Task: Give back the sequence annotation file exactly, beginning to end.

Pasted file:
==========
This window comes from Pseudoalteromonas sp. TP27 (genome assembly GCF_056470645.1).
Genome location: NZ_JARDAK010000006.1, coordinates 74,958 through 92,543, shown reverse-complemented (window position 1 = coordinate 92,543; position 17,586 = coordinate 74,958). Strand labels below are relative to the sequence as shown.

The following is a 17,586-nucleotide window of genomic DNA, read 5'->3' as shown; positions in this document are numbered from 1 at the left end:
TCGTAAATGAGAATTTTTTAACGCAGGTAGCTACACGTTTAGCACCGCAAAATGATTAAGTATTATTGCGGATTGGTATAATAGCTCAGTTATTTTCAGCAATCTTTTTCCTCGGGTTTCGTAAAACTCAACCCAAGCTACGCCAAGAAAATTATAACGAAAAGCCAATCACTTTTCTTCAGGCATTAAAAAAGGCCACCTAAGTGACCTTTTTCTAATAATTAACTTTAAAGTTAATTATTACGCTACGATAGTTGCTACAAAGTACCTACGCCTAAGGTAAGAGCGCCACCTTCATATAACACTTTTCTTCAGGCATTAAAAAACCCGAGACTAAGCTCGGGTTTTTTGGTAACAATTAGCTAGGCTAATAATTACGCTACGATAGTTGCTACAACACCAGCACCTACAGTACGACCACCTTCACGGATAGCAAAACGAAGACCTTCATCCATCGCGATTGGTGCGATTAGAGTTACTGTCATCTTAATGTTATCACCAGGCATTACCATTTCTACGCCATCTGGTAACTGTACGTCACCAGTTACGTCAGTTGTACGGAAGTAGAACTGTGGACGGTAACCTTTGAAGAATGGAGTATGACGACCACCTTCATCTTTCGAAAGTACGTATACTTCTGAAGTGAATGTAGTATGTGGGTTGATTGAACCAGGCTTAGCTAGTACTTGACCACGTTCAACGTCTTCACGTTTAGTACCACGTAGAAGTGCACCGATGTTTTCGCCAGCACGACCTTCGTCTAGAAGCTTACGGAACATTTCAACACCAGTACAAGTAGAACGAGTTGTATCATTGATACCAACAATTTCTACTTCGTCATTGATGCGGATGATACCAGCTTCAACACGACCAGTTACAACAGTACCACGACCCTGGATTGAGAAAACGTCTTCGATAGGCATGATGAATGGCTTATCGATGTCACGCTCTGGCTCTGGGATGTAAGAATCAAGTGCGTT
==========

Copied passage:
This window comes from Pseudoalteromonas sp. TP27 (genome assembly GCF_056470645.1).
Genome location: NZ_JARDAK010000006.1, coordinates 74,958 through 92,543, shown reverse-complemented (window position 1 = coordinate 92,543; position 17,586 = coordinate 74,958). Strand labels below are relative to the sequence as shown.

The following is a 17,586-nucleotide window of genomic DNA, read 5'->3' as shown; positions in this document are numbered from 1 at the left end:
TCGTAAATGAGAATTTTTTAACGCAGGTAGCTACACGTTTAGCACCGCAAAATGATTAAGTATTATTGCGGATTGGTATAATAGCTCAGTTATTTTCAGCAATCTTTTTCCTCGGGTTTCGTAAAACTCAACCCAAGCTACGCCAAGAAAATTATAACGAAAAGCCAATCACTTTTCTTCAGGCATTAAAAAAGGCCACCTAAGTGACCTTTTTCTAATAATTAACTTTAAAGTTAATTATTACGCTACGATAGTTGCTACAAAGTACCTACGCCTAAGGTAAGAGCGCCACCTTCATATAACACTTTTCTTCAGGCATTAAAAAACCCGAGACTAAGCTCGGGTTTTTTGGTAACAATTAGCTAGGCTAATAATTACGCTACGATAGTTGCTACAACACCAGCACCTACAGTACGACCACCTTCACGGATAGCAAAACGAAGACCTTCATCCATCGCGATTGGTGCGATTAGAGTTACTGTCATCTTAATGTTATCACCAGGCATTACCATTTCTACGCCATCTGGTAACTGTACGTCACCAGTTACGTCAGTTGTACGGAAGTAGAACTGTGGACGGTAACCTTTGAAGAATGGAGTATGACGACCACCTTCATCTTTCGAAAGTACGTATACTTCTGAAGTGAATGTAGTATGTGGGTTGATTGAACCAGGCTTAGCTAGTACTTGACCACGTTCAACGTCTTCACGTTTAGTACCACGTAGAAGTGCACCGATGTTTTCGCCAGCACGACCTTCGTCTAGAAGCTTACGGAACATTTCAACACCAGTACAAGTAGAACGAGTTGTATCATTGATACCAACAATTTCTACTTCGTCATTGATGCGGATGATACCAGCTTCAACACGACCAGTTACAACAGTACCACGACCCTGGATTGAGAAAACGTCTTCGATAGGCATGATGAATGGCTTATCGATGTCACGCTCTGGCTCTGGGATGTAAGAATCAAGTGCGTT